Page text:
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Jonathan89

Hi,

I am completely new to electronics and how your systems work.

My project consists of capturing paint being thrown from a drill bit and capturing it spinning off. At the moment it is set up with me activating the drill and lights at the same time manually in a dark room with the shutter open.

As you can guess its complete luck if we get the right timing and there are a few other variables like consistency of paint, that's still to be ironed out. However would it be possible to create a trigger that's connected to the drill and the lights so they fire at exactly the same time?

Sorry if this is in the wrong place, I appreciate any help you guys can give

Cheers,

Jonathan

Boardburner2

#1
Mar 14, 2017, 06:36 pm Last Edit: Mar 14, 2017, 06:46 pm by Boardburner2
Hi,


As you can guess its complete luck if we get the right timing and there are a few other variables like consistency of paint, that's still to be ironed out. However would it be possible to create a trigger that's connected to the drill

Cheers,

Jonathan
The drill will take time to spin up so that will be problematic.

Could you control the paint flow somehow ?

Alternative would be synchronise shutter and lights so you do not get multiple exposures.
You could attatch a reflective sensor to the drill and have an arm switch so that the lights only fire once.

EDIT
Coolant fluid is white and water thin.

cedarlakeinstruments

The simplest way is probably an adjustable delay on the light. Close a switch, the drill starts up and at some time afterwards, the light flashes on.
Electronics and firmware/software design and assistance. No project too small

Jonathan89

Thanks guys I think having a delay is the best bet, what products would I need to make this work? is there a particular way I would set this up?

Cheers

PaulMurrayCbr

#4
Mar 15, 2017, 01:46 pm Last Edit: Mar 15, 2017, 01:49 pm by PaulMurrayCbr
What kind of lights are we talking about here? Some sort of xenon flash tube strobe? Writing an arduino sketch that turns on one pain and then after a brief delay on a button press is easy. The electronics to connect that 5v output to a drill and a flash tube is not so trivial.

However, if it's just a matter of switching on a piece of equipment at the mains, then a relay board may do the job you need. It does involve fooling about with mains power. It's not terribly complicated - it's just that it can kill you, that's all. You'd run the live wire into a relay board rated for mains power, and from that to your plugs.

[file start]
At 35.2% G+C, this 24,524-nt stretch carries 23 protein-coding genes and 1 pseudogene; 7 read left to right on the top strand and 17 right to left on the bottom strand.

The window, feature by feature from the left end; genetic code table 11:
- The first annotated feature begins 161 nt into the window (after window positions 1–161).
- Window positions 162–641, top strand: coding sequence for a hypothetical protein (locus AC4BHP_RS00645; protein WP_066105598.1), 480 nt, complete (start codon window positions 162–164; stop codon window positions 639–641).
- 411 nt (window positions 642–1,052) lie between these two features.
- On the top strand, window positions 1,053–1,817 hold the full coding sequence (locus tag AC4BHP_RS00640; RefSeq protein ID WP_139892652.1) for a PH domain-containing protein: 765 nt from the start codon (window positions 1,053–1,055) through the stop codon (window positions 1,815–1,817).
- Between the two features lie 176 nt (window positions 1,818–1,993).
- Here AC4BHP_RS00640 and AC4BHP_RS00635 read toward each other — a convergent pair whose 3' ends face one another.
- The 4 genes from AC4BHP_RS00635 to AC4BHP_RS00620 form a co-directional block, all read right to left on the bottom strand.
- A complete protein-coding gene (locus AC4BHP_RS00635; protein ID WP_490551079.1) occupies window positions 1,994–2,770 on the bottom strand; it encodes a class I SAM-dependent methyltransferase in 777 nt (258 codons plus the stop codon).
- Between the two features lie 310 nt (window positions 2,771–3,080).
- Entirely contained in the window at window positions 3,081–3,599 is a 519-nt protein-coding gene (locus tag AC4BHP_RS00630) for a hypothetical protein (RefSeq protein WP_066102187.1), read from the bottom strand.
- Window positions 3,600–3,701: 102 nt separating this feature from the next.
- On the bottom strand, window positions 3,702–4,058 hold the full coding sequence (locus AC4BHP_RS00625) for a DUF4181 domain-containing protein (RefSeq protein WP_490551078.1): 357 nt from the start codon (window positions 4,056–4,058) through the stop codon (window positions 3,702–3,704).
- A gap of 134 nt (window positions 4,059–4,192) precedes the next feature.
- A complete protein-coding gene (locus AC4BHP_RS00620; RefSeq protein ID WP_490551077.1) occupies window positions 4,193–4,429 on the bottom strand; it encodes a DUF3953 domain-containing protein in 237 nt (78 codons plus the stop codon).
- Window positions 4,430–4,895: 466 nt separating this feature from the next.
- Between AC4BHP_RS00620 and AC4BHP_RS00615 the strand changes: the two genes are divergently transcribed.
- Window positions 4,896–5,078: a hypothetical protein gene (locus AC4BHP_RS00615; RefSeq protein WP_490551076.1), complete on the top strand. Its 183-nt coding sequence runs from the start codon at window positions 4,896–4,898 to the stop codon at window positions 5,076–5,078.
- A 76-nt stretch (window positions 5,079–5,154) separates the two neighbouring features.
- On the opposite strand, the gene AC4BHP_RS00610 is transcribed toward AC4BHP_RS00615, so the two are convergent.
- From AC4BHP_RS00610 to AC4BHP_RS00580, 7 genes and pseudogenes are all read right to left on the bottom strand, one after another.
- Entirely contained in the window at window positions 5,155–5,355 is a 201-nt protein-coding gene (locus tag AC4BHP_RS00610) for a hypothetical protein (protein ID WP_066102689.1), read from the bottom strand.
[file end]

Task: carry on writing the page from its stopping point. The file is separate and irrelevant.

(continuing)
Use a solid-state relay board for more reliable timing. Problem is, you need one that does AC. I'm sure they make 'em.

The sketch is simple as:

Code: [Select]

boolean cycling = false;
uint32_t cycle_start_us;

const byte flashPin = 3; // pin three to the relays
const byte drillPin = 4; // pin four to the relays

const byte buttonPin = 6; // pushbutton between pin 6 and ground
byte button;

const uint32_t DRILL_ON_us = 1000L * 500L; // drill on for half a second
const uint32_t FLASH_ON_us = 2000L ; // flash on for 2 miliseconds
const uint32_t FLASH_DELAY_us = 500L ; // drill on, then half a millisecond, then flash on.

enum State {
  WAIT, ON, OFF
} flashState = OFF, drillState = OFF;

void setup() {
  pinMode(flashPin, OUTPUT);
  pinMode(drillPin, OUTPUT);
  pinMode(buttonPin, INPUT_PULLUP);
}

void loop() {
  byte prevButton = button;
  button = digitalRead(buttonPin);

  if (!cycling && prevButton == HIGH && button == LOW) {
    cycling = true;
    cycle_start_us = micros();
    digitalWrite(drillPin, HIGH);
    flashState = WAIT;
    drillState = ON;
  }

  if (cycling) {
    uint32_t us = micros() - cycle_start_us;
    switch (drillState) {
      case WAIT: // this never happens
        break;
      case ON:
        if (us > DRILL_ON_us) {
          digitalWrite(drillPin, LOW);
          drillState = OFF;
        }
        break;
      case OFF: // do nothing;
        break;
    }
    switch (flashState) {
      case WAIT:
        if (us > FLASH_DELAY_us) {
          digitalWrite(flashPin, HIGH);
          flashState = ON;
        }
        break;
      case ON:
        if (us > FLASH_DELAY_us + FLASH_ON_us) {
          digitalWrite(flashPin, LOW);
          flashState = OFF;
        }
        break;
      case OFF: // do nothing;
        break;
    }

    if (flashState == OFF && drillState == OFF) {
      cycling = false;
    }
  }

}




http://paulmurraycbr.github.io/ArduinoTheOOWay.html

cedarlakeinstruments

These things make switching A/C much easier and safer for the beginner. Actuation times are below 20mS.
Electronics and firmware/software design and assistance. No project too small

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